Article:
Wednesday, November 9, 2011

Policing gender: gender-segregated restrooms

[Note: For this article, I will be using the pronoun "they" to describe singular individuals in order to recognize and honor those who struggle with gendered pronouns. Apologies for any grammar rules I may be breaking in order to do so.]

Very few children born in the late-1970s to mid-1980s can forget the epic teenage drama My So-Called Life, which aired on ABC for a single season from 1994 to 1995.  The show, featuring a young cast including Jared Leto and Claire Danes, was one of the most provocative of its time, addressing various issues including HIV/AIDS, homelessness, teenage alcohol and drug use, promiscuous sexual behavior, and the unique challenges faced by teenagers in the MTV-age.  What I remember it for most, however, is its depiction of an openly gay man of color, played by Wilson Cruz, named Rickie Vasquez.

The show features Rickie coming to terms with his sexual orientation and gender identity in a way that was remarkably fresh and realistic for its time.  And, most importantly for me, it was the first time I saw the effects of gender-segregated restrooms on those who do not easily identify with one gender or the other.  Rickie dressed most often in fairly flamboyant, although clearly masculine, attire. He wore an earring in his left ear.  The show depicted Rickie throughout the series applying and wearing eyeliner. His best friends were two girls, including the protagonist of the series, Angela Chase.

Instead of waiting outside of the girls restroom for his friends to do their make-up, gossip, or (most rarely it seems) use the facilities, he joined them.  Many times throughout the series, other female students using the restroom were not too comfortable with his presence. And yet, perhaps because he was attracted to other men, he was never officially banned or sanctioned by the school and his presence was seemingly tolerated.

Unfortunately, gender-segregated restrooms have made it difficult for people who do not squarely fit within a clearly female or clearly male gender presentation with a very serious problem: what do you do when you need to use the restroom, but you don't look like either of the polar sides of the gender binary for which restrooms are provided? What should be a basic biological, human function becomes an issue of safety.  If a gender non conforming person chooses the wrong restroom, they face violent resistance if someone in the room disagrees with their choice. This disagreement is often called the policing of gender. People who are uncomfortable with the gender presentation of someone else can use gender segregation as an excuse to assert that the person is somehow a deviant or criminal, or worse, violently express their disagreement with that gender presentation.

The Transgender Law Center (TLC) in San Francisco published a guide for activists in 2005 entitled "Peeing in Peace: A Resource Guide for Activists and Allies." In the guide, the TLC recognizes that this problem has not just been faced by those not conforming to gender norms. In the 1970s, when women were fighting to break down gender segregated employment opportunities, many women in traditionally-male professions had to fight for restrooms on job sites that only provided men's rooms. Similarly, people with disabilities struggled until the middle of the 1980s to achieve disabled-friendly restrooms.

While it seems somewhat petty to spend time pursuing gender-neutral restrooms, restroom access is essential to allow all people to participate in public life. Indeed, if a student feels unsafe in restrooms at school, they will likely skip, have attendance problems, and subsequently achieve low grades. On the employment front, if an employee is not allowed to use a restroom at work, they could be fired or quit because of their inability to use the restroom due to co-worker discomfort.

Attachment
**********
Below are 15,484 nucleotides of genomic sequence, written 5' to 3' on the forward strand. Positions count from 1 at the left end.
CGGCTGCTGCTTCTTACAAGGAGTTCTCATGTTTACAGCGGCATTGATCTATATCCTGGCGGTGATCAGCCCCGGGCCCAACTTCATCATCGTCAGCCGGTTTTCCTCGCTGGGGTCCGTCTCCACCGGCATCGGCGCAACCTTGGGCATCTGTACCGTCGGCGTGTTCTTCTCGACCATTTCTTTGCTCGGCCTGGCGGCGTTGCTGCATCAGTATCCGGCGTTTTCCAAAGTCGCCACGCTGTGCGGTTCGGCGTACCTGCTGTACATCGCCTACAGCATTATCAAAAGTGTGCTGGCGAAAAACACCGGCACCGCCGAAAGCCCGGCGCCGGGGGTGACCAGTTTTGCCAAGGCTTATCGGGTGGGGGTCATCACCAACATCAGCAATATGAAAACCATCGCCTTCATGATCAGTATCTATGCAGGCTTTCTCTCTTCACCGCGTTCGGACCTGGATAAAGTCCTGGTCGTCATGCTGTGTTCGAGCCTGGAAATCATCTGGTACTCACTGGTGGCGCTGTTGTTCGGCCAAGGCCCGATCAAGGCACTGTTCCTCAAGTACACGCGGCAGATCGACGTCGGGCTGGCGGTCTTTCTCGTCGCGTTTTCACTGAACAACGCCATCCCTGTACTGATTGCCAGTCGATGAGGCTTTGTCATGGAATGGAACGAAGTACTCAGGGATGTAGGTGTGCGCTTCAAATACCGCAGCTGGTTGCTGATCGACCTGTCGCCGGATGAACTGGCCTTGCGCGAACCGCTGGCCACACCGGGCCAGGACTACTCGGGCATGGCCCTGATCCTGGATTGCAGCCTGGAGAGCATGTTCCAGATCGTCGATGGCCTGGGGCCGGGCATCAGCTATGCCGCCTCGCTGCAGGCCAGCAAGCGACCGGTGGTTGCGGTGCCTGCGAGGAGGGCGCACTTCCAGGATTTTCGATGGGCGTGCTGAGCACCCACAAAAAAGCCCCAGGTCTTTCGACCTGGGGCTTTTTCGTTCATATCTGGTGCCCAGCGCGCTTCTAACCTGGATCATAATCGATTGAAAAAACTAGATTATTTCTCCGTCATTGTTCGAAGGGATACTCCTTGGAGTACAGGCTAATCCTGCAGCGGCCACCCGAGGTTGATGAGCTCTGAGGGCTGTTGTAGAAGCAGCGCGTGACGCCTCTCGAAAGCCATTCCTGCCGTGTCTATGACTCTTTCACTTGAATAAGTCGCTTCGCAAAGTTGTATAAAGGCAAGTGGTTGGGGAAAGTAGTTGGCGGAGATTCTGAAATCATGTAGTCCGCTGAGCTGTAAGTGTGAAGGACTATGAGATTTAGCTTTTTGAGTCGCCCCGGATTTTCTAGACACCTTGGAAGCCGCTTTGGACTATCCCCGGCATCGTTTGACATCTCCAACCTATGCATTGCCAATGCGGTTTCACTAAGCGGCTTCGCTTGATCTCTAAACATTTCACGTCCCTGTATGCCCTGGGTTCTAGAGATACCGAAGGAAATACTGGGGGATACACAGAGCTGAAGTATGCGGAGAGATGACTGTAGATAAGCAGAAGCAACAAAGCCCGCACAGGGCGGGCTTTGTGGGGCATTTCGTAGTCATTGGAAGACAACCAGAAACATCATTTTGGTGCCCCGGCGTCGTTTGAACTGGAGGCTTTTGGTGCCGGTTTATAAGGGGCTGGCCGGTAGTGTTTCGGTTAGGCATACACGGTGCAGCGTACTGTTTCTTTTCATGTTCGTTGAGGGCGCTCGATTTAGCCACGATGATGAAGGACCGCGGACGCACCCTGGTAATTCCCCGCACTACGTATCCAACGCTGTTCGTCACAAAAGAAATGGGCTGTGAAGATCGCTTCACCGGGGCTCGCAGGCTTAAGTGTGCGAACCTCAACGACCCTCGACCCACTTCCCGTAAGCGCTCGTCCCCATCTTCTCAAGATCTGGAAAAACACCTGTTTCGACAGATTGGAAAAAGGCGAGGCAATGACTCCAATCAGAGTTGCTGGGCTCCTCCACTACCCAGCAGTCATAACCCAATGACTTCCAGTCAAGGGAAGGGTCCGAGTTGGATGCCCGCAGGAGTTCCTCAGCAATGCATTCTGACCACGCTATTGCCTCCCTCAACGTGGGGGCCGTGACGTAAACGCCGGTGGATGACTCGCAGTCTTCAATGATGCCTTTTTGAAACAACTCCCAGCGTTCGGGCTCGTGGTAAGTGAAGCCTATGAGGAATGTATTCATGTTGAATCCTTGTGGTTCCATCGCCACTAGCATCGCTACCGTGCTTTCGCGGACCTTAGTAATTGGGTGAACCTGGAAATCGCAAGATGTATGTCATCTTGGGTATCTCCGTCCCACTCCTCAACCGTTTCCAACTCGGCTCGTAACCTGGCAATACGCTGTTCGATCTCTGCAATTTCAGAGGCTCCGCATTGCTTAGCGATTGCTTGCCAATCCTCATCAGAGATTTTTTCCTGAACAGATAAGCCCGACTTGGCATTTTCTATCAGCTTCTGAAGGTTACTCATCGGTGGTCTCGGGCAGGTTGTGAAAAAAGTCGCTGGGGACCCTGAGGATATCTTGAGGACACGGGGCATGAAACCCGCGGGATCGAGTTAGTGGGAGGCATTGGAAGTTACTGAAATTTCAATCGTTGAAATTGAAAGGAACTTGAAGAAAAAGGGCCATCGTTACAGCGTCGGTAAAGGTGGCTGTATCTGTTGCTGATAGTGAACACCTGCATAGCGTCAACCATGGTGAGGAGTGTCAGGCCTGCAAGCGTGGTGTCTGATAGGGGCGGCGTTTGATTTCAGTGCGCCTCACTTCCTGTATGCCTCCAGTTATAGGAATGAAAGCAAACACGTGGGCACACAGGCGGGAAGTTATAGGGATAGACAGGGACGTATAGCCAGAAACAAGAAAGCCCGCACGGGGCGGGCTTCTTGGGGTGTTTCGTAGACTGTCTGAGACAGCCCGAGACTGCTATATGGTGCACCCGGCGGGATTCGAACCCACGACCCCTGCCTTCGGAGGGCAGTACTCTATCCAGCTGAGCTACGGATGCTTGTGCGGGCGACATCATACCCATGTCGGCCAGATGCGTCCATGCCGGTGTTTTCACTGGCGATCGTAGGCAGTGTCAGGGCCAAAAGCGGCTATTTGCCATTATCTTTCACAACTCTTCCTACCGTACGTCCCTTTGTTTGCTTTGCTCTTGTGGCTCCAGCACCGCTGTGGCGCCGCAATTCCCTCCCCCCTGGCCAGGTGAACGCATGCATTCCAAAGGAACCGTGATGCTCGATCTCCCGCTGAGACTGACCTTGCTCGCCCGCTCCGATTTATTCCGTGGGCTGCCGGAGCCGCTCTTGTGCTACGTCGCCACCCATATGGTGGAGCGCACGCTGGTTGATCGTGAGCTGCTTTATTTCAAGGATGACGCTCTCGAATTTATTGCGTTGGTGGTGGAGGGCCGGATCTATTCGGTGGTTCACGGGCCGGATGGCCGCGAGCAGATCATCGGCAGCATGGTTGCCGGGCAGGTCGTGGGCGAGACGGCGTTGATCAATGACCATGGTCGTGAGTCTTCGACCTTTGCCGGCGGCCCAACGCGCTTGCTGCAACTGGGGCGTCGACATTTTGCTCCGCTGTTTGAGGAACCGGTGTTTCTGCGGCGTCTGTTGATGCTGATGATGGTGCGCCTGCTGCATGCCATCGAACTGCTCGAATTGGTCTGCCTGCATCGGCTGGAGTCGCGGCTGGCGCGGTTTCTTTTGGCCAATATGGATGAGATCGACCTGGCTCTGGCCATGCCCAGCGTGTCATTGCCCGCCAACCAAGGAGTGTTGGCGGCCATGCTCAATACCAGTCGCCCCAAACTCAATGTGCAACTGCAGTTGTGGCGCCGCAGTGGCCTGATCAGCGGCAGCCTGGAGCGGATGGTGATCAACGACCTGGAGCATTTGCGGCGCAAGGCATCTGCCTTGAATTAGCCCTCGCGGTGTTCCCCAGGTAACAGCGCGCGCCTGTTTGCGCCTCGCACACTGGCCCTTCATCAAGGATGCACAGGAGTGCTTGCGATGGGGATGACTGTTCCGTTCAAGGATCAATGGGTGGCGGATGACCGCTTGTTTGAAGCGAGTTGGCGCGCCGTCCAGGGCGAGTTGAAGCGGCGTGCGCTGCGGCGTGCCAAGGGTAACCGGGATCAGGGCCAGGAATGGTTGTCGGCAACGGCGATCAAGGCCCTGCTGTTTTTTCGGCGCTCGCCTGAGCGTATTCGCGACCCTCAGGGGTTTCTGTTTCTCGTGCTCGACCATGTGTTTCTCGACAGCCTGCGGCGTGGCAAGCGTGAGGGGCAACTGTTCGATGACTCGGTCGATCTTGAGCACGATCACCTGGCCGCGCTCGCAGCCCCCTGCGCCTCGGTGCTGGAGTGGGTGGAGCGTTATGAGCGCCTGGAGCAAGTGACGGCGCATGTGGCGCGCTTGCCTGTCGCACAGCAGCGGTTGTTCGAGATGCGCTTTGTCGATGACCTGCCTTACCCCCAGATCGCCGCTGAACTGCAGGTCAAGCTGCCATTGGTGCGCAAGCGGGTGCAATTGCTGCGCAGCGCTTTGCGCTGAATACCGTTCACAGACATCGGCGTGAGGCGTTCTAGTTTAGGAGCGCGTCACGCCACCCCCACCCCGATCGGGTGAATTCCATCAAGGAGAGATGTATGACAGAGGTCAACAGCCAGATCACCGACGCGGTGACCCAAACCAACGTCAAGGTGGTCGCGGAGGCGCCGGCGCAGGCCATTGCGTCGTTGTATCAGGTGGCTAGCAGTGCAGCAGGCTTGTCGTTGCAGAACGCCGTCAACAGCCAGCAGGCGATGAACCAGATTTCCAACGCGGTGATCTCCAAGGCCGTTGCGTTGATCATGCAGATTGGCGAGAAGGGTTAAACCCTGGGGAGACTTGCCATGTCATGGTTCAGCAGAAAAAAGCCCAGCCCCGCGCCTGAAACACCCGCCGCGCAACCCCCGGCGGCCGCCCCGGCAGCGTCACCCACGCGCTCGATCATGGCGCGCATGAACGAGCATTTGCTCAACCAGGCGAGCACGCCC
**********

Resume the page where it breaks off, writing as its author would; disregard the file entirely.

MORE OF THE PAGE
The "Peeing in Peace" guide accurately describes the search for a safe restroom as a very serious problem for many gender nonconforming people.  It writes,
Even in cities or towns that are generally considered good places to be transgender (like San Francisco or Los Angeles), many transgender people are harassed, beaten and questioned by authorities in both women’s and men’s rooms. In a 2002 survey conducted by the San Francisco Human Rights Commission, nearly 50% of respondents reported having been harassed or assaulted in a public bathroom. Because of this, many transgender people avoid public bathrooms altogether and can develop health problems as a result. This not only affects people who think of themselves as transgender, but also many others who express their gender in a non-stereotypical way but who may not identify as transgender (for instance, a masculine woman or an effeminate man). 
So why continue this harmful segregation? What are the justifications? Many people are visibly uncomfortable when presented with the suggestion that multi-stall restrooms be gender-desegregated. Indeed, several weeks ago when covering intermediate scrutiny in Constitutional Law II, when my professor queried why individuals believed gender segregated restrooms survived intermediate scrutiny, many of my (interestingly, predominantly male) classmates answered, "Because it does." When pressed further, most tried to cite health issues, the "messy," "unclean" nature of men in restrooms, or endangerment of women and children, as reasons that gender segregated restrooms would withstand a constitutional Equal Protection inquiry. Indeed, I found the reactions of my classmates to be very similar to those that were most likely voiced by white people when asked why restrooms should be segregated according to race.

The TLC argues that these justifications have more to do with social perceptions than they have to do with any real important governmental interest. Countering the safety argument, "Peeing in Peace" writes,
The truth is that the current bathroom situation does not adequately ensure women’s safety. Putting a sign that says “women” on the door of a bathroom does not stop people who want to harm women from entering. Thinking that a sign will create protection might actually increase the potential for violence in bathrooms because if someone did intend to assault a woman in a bathroom, they would certainly know where to look. In doing bathroom activism, it is important that we help people realize that something as symbolic as a sign on a door does not provide any real safety or protection. 
The current bathroom situation is not particularly safe for children either. Many opponents of bathroom activism have stated that making bathrooms safer for transgender people will make them less safe for children. However, gender-neutral bathrooms can actually be safer for children because parents or other caretakers would be able to accompany them to any public bathroom thus personally ensuring their safety.